Why hunt thieves?

Bambi and Bob Arno hunt thieves

My husband, Bob Arno, and I study street crime against travelers. Mostly that means pickpockets, but also bag snatchers, three-shell gamers, con artists, pseudo-cops, hotel crawlers, identity thieves and scamsters. We’ve taught ourselves how to find these parasites in the world’s top tourist destinations and in the busy streets of ordinary cities. Using hidden cameras, we film them as they scout a crowd and prey on their marks.

No, we don’t stop the theft; I’ll admit that right away. Many people who learn this are aghast. But if we stop the crime, we won’t get the footage, we won’t be able to study the thieves’ M.O., we won’t be able to interview them, or to give seminars to thousands of travelers every week, or to train police and security officers. We’re not law-enforcers—we’re researchers.

How to hunt thieves

We risk physical harm in gathering this intelligence. In St. Petersburg, Russia, we tailed a gang of six thugs. They were preying on tourists walking between the Metro station and the magnificent Church on the Spilled Blood. The gang caught sight of our camera, and surrounded us with raised fists and chins thrust forward. In Lima, Peru, we let a knife-wielding pair of thieves take us in a taxi to their domain, an empty cantina where we could have been mugged and robbed. We’ve been flipped off, hit, spit upon, and mooned. But mostly, the thieves talk to us.

Why hunt thieves? The Metro station in St. Petersburg, Russia, with the Church on the Spilled Blood in the background. Probably a few pickpockets in the crowd, but who?
The Metro station in St. Petersburg, Russia, with the Church on the Spilled Blood in the background. Probably a few pickpockets in the crowd, but who?

Why should an outlaw spill his or her guts to a straight-laced couple with cameras and questions? Perhaps because we speak to the thieves on-the-level, without judgment or reprimand. But most important, my husband proves he is their “colleague.” He steals something from the thief: a cell phone, a pack of cigarettes, glasses. Once we watched a pickpocket in Durban, South Africa, steal a wallet from a woman’s purse. Bob then stole it from the thief, flashed it to him, then returned it to its owner, who didn’t even know it was missing. The pickpocket stood gaping. “Are you working in my territory?” he asked. In Naples, Italy, Bob stole the necktie off a pickpocket dressed to look like a businessman.

This requires explanation. My husband is a thief, but not a criminal. He performs a comedy pickpocket stage show for public and private audiences, and I am his accomplice. Bob’s skills come in handy in “breaking” a street thief, and allow us to establish instant rapport. Usually, when we try to tell a pickpocket, in pidgin, that we are thieves too, but we work in casinos! in theaters!, they nod knowingly and say yes, they work there, too. We don’t always explain further. That’s why Mario, in a major Italian city I better not name, invited Bob and me to join his criminal crew for $1,000 apiece per day.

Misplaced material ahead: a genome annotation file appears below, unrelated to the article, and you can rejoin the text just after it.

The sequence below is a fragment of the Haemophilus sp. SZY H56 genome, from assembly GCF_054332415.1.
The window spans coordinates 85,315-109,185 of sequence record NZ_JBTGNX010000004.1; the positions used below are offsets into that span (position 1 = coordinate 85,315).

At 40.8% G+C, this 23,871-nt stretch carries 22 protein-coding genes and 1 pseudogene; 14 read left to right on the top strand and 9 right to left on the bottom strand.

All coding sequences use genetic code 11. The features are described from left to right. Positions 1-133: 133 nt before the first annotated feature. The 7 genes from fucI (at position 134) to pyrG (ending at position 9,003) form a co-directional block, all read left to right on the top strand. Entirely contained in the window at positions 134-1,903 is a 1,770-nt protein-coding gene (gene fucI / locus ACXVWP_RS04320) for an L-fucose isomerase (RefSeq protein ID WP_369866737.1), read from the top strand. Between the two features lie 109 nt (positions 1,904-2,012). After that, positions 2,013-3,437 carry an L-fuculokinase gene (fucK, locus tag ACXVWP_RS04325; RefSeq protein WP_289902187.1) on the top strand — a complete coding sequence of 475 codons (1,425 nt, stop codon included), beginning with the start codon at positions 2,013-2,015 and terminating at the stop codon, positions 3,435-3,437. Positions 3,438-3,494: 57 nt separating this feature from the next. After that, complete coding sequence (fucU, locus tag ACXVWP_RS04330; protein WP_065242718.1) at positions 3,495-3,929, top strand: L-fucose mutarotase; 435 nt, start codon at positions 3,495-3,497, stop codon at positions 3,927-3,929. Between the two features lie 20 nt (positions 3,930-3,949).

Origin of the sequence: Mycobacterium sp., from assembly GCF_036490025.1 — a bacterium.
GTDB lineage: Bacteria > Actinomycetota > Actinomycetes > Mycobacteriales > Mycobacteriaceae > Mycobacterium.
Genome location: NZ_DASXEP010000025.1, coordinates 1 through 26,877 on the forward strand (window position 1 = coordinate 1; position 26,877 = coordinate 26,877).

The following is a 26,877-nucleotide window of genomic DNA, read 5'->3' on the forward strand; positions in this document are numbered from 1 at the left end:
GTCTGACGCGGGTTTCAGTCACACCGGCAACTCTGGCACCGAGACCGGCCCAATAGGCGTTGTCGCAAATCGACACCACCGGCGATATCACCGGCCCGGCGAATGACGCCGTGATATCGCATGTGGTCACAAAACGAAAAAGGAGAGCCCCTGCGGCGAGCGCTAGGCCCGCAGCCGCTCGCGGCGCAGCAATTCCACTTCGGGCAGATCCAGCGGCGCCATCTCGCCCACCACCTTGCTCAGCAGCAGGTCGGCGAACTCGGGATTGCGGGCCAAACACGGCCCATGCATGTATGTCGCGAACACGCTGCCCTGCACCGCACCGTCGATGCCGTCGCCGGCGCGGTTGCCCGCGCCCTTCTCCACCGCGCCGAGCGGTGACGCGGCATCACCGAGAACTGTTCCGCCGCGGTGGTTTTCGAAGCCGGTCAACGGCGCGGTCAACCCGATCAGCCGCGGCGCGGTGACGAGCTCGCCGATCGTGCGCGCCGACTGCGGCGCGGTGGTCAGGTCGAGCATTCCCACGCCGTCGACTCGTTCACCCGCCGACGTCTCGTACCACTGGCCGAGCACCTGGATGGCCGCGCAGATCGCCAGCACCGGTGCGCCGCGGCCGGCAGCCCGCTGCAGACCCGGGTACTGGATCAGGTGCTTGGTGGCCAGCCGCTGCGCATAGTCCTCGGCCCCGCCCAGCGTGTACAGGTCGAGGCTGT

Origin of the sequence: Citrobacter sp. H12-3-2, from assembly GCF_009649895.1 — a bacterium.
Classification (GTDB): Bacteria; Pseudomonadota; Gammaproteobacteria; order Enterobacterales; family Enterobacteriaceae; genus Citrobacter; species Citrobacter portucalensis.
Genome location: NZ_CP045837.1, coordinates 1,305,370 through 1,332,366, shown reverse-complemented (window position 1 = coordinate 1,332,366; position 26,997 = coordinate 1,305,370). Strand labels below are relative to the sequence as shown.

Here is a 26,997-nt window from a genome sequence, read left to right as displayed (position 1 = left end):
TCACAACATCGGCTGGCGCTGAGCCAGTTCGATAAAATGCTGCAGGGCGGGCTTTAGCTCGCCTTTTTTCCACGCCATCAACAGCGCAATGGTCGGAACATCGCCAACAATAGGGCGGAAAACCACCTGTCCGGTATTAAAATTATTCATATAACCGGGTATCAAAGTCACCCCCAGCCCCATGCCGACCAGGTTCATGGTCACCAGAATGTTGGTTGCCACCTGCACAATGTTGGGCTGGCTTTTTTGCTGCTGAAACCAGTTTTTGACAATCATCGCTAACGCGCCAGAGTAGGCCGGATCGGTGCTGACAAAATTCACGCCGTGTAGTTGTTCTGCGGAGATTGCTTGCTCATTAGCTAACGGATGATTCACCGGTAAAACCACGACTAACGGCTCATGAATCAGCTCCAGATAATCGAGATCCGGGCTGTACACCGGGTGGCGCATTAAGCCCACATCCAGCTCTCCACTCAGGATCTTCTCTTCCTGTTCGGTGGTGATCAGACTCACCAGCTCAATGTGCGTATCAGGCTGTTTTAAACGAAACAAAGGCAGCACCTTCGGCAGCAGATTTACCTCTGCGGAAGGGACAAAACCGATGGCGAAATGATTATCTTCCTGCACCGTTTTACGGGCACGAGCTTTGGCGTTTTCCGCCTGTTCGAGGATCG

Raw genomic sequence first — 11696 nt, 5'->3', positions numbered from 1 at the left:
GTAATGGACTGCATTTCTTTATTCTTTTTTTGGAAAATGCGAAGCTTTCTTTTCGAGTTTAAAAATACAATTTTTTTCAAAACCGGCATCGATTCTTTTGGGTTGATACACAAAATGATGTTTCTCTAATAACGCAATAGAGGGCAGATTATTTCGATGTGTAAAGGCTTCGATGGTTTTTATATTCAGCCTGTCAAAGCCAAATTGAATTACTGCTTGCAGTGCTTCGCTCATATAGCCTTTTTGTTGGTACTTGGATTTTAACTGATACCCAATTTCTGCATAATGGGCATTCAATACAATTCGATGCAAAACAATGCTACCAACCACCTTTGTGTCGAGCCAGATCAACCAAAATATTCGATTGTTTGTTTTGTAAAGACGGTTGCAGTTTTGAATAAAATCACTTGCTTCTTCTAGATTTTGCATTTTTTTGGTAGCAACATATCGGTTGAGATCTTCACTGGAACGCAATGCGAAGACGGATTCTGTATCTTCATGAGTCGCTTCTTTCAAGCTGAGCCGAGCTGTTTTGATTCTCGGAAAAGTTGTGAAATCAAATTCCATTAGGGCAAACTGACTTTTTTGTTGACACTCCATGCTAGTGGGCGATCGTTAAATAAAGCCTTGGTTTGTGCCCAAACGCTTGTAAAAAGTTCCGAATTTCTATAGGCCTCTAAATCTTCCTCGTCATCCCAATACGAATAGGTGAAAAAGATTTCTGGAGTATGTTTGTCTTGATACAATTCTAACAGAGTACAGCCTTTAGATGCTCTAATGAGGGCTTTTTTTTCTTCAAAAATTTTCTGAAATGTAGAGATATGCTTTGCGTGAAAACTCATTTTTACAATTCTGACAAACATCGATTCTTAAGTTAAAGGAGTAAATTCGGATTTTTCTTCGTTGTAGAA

That’s a chunk of change, for a pickpocket, and a significant transfer of wealth. Mario works on trains. His favorite route takes him up through Florence and Monte Carlo to Paris. He steals credit cards, uses them to buy Rolex watches, then sells the merch for cash. Mario is doing well; he summers in Calabria with his family. Eventually, he may splurge and fix his missing teeth.

Bob Arno, left, is recognized by a thief (the smiling, hugging one). Why hunt thieves? Bambi films with a hidden camera, surrounded by thieves.
Bob Arno, left, is recognized by a thief (the smiling, hugging one). Bambi films with a hidden camera, surrounded by thieves.

Our interviewing success has surprised and pleased us, but is not without unpleasantness. Our relationship with these despicable characters is an uncomfortable imitation of friendship. We see many of the same lowlifes year after year, and some greet us with smiles and handshakes. From Kharem in Barcelona, I get hugs and kisses. Yacine, whom we met in Athens, phones us. In America, we must be careful not to reveal to our purportedly retired crook “friends” where we live. That isn’t easy while at dinner in a thief’s house.

Are we, ourselves, contemptible in our own way? I hope not. Our most satisfying work is in teaching travelers to beware, to raise their own antennas while still enjoying their adventures. After all, Bob and I are travel enthusiasts. People ask us, is this or that city bad? No, we say from the heart, it’s wonderful! But many thieves operate there. Let us tell you what to watch out for…

We also teach law enforcement and security officers how to spot thieves. You might think this shouldn’t be necessary, but pickpocket cops are usually promoted after a couple of years, just when they get good. Since 9/11, many pickpocket squads have been ditched in order to put officers on more pressing details. Touring pickpocket gangs roll into small towns that aren’t used to that sort of crime. And pickpockets by the hundreds attend the big events, the Super Bowls, the fights, the major concerts and celebrations.

As Bob and I travel the world performing our comedy version of thievery, we gather information on global theft rings and migrating techniques. We use sophisticated video equipment that no police department could afford. And we’re immune to the regulations under which government agencies must work. No one pulls our strings.

Why we hunt thieves

Pickpocketry and theft from tourists is the travel industry’s dirty little secret. Why it’s considered petty theft I can’t fathom. Collectively, it’s huge. Statistics are hard to come by and incident rates are suppressed. Hotels discourage victims of room theft from filing police reports. So do theme parks. Bad publicity for paradise. When Bob and I occasionally perform our stage show on cruise ships, we also give a theft-prevention seminar. But one cruise line rejected the idea, preferring to keep its passengers ignorant rather than exposing the “frightening” and “ominous” reality of travel. Since 9/11, travel safety issues have focused on terrorism; but the truth is, you’re more likely to be pickpocketed on a trip.